The Clarendon Building is a landmark Grade I listed building in Oxford, England, owned by the University of Oxford. It was built between 1711 and 1715 to house the Oxford University Press. It stands in the centre of the city in Broad Street, near the Bodleian Library and the Sheldonian Theatre. It was vacated by the Press in the early nineteenth century, and used by the university for administrative purposes. In 1975 it was handed over to the Bodleian Library, and now provides office and meeting space for senior members of staff.
The building was designed by Nicholas Hawksmoor (Christopher Wren's greatest pupil) and built between 1711 and 1715 to house the Press's printing operations. Before the construction of the Clarendon Building, the presses were in the basement of the Sheldonian Theatre, and the compositors could not work when the Theatre was in use for ceremonies.
The building was financed largely from the proceeds of the commercially successful History of the Great Rebellion by Edward Hyde, 1st Earl of Clarendon, whose money also paid for the building of the Clarendon Laboratory in Oxford.
On 22 January 2009, student demonstrators occupied part of the Clarendon Building for seven hours, following similar protests at other UK universities. The demonstrators, who were calling for the University to condemn Israel's role in the 2008–2009 Israel–Gaza conflict and to cancel a lecture series at Balliol College inaugurated by Shimon Peres, ended their protest after an agreement with the Senior Proctor.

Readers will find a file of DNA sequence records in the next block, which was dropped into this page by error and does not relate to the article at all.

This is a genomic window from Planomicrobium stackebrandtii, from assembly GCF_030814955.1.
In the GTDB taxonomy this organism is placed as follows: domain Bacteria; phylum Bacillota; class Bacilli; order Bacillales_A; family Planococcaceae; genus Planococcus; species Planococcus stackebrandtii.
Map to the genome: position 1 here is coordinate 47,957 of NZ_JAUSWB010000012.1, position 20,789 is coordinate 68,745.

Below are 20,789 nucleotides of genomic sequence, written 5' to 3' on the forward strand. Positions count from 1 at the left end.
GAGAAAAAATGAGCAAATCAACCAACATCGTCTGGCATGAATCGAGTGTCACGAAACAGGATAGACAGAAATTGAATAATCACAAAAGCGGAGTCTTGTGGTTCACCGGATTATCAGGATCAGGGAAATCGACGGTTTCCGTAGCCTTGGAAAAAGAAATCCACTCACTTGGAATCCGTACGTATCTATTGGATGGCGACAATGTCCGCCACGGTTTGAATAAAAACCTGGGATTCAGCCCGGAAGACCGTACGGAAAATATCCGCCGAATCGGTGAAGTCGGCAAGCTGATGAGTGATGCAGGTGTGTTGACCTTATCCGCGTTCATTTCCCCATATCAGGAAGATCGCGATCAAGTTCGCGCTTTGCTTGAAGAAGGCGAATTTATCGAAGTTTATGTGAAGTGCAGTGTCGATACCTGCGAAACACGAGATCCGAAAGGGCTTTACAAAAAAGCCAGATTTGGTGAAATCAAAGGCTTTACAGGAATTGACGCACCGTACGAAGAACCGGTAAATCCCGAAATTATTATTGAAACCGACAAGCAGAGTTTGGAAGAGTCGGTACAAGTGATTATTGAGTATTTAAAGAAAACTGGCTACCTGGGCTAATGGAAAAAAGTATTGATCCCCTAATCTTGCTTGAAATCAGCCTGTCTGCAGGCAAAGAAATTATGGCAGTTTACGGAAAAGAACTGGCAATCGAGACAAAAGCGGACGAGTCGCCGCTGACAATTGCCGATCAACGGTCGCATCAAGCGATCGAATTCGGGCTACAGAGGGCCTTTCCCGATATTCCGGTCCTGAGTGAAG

Other articles related to "clarendon building, clarendon":
... The Clarendon Building was designed by Nicholas Hawksmoor and was built between 1711 and 1715, originally to house the printing presses of the Oxford ...
... In 1713, Aldrich also oversaw the Press moving to the Clarendon Building ... University's Chancellor, Edward Hyde, 1st Earl of Clarendon ... Delaune defaulted with much of the proceeds from Clarendon's work ...
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“Writing a book I have found to be like building a house. A man forms a plan, and collects materials. He thinks he has enough to raise a large and stately edifice; but after he has arranged, compacted and polished, his work turns out to be a very small performance. The authour however like the builder, knows how much labour his work has cost him; and therefore estimates it at a higher rate than other people think it deserves,”
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